Voices from the Field -- A Qualitative Analysis of Classroom, School, District, and State Health Education Policies and Programs

By Pateman, Beth; Grunbaum, Jo Anne et al. | Journal of School Health, September 1999 | Go to article overview

Voices from the Field -- A Qualitative Analysis of Classroom, School, District, and State Health Education Policies and Programs


Pateman, Beth, Grunbaum, Jo Anne, Kann, Laura, Journal of School Health


The Centers for Disease Control and Prevention (CDC) conducted the first national School Health Policies and Programs Study (SHPPS) in 1994. SHPPS was designed to measure policies and programs at the state, district, school, and classroom levels across five components of a comprehensive school health program: health education, physical education, health services, food service, and health policies related to tobacco use, alcohol and other drug use, and violence. SHPPS examined the current status of these five components, responsibility for each component, the relationship between state and district policies and school programs and services, and factors that facilitated and prevented the delivery of quality school health programs.[1] The results have provided data relevant to 14 national health objectives that can be obtained by schools as described in Healthy People 2000[2] and to goal seven of the National Education Goals.[3]

The rationale, methodology, and quantitative findings from SHPPS were first reported in the SHPPS Summary Report.[4] This article presents qualitative data from the study obtained by analyzing responses to open-ended questions about health education. These data provide insight into the thoughts of educators and administrators who work in classrooms, schools, districts, and state education agencies about actions that could improve the status of health education at each of these levels.

METHODS

Data Collection and Respondents

Health education data were collected at four levels. Respondents in each of the 50 states and the District of Columbia provided state-level data, while nationally representative samples were selected at the district, school, and classroom levels. For the state- and district-level data collections, respondents who administered health education (sometimes in addition to other programs) throughout an entire state or district answered mailed questionnaires. School- and classroom-level data collections involved site visits to middle or junior high and senior high schools, whereby trained data collectors interviewed selected health education teachers. School respondents were lead teachers selected by their administrators to represent the health education program in their schools. Classroom respondents were randomly selected from persons who taught required health education in any course across the school curriculum.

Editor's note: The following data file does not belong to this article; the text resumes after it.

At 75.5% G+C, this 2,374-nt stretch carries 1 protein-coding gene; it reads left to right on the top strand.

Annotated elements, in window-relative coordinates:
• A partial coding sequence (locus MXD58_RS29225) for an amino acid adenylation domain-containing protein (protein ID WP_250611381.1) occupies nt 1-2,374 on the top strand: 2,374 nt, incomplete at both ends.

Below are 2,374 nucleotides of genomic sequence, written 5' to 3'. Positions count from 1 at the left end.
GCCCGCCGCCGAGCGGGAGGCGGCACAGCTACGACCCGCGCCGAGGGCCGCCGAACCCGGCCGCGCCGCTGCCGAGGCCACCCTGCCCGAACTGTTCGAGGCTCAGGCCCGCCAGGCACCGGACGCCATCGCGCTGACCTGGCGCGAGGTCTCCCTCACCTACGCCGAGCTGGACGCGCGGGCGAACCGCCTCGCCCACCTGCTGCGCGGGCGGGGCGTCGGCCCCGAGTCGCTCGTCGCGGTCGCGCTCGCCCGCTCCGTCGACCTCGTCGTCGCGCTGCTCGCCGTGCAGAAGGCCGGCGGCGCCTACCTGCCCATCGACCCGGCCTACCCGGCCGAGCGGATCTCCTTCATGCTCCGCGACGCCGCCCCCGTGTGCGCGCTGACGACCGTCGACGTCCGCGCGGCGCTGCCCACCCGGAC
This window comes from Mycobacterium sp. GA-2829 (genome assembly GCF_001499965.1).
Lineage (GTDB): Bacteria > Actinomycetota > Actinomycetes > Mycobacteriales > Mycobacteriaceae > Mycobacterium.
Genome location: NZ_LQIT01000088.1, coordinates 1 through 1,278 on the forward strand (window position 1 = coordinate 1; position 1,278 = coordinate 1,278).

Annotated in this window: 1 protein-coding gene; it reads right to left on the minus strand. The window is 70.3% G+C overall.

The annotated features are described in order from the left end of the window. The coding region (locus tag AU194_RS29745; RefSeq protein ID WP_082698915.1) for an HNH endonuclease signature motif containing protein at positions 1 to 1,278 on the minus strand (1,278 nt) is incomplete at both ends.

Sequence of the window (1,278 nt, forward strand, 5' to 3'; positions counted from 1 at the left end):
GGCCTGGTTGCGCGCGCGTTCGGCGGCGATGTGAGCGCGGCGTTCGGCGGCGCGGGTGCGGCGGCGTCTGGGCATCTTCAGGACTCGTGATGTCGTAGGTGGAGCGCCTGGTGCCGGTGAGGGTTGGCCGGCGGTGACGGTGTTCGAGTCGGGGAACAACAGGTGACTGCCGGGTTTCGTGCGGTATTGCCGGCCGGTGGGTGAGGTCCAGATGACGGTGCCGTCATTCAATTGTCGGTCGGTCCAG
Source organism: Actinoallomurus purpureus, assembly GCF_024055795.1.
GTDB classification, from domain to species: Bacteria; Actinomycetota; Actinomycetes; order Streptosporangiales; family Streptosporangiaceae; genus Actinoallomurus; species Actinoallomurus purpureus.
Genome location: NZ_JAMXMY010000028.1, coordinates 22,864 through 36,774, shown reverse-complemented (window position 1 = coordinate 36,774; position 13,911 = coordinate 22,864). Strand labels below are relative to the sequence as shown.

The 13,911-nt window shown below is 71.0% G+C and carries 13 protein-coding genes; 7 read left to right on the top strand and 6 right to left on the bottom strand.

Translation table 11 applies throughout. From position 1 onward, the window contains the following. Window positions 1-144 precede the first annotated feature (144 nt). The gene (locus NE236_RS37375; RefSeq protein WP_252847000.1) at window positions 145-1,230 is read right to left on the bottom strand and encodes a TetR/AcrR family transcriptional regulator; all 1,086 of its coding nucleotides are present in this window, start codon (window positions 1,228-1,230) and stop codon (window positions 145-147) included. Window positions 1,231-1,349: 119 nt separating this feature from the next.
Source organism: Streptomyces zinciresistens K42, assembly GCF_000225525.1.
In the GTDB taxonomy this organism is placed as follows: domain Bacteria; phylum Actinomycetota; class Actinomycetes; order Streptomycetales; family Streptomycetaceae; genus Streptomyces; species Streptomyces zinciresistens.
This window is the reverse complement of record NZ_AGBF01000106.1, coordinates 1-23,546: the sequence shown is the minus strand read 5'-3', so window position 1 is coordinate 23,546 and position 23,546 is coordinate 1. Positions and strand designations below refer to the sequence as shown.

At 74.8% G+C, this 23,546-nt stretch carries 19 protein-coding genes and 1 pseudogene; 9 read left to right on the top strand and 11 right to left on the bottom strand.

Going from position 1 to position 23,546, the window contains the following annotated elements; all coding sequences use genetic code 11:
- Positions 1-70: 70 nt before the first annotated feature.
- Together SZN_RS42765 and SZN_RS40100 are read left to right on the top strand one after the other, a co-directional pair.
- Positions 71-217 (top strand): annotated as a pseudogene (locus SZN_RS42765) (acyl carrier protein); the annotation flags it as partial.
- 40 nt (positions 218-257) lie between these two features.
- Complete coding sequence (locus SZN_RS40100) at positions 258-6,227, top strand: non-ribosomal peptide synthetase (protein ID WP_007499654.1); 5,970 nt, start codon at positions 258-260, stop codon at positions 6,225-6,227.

Questionnaires

The SHPPS state- and district-level questionnaires assessed health education policies and programs for grades K-12. The school- and classroom-level interviews asked about health education practices in the middle or junior high and senior high schools.[5] The questionnaires and interviews included five open-ended questions related to health education: 1) What would you like to do in health education that you have not been able to do? 2) What has prevented you from doing those things you just described? 3) What needs to happen so you can do those things? 4) What has been most helpful in improving health education? 5) What are your recommendations for improving health education?

Response Rates

All state-level administrators (50 states and the District of Columbia) completed the state- level health education questionnaire. At the district level, 413 of the 502 (82%) sampled districts completed at least one of the five district questionnaires. At the school level, 607 of the 766 (79%) sampled schools completed at least one of the five school interviews. At the classroom level, 1,040 of the 1,643 (63%) sampled health education teachers completed the interview.[6]

Analysis

Responses to the open-ended questions were analyzed using the constant comparative method of qualitative analysis[7] for key issues and recurrent themes. Because classroom teachers directly provided health education for students, the analysis began by searching these teachers' responses for key issues that enabled or limited the effectiveness of day-to-day provision of health education. …

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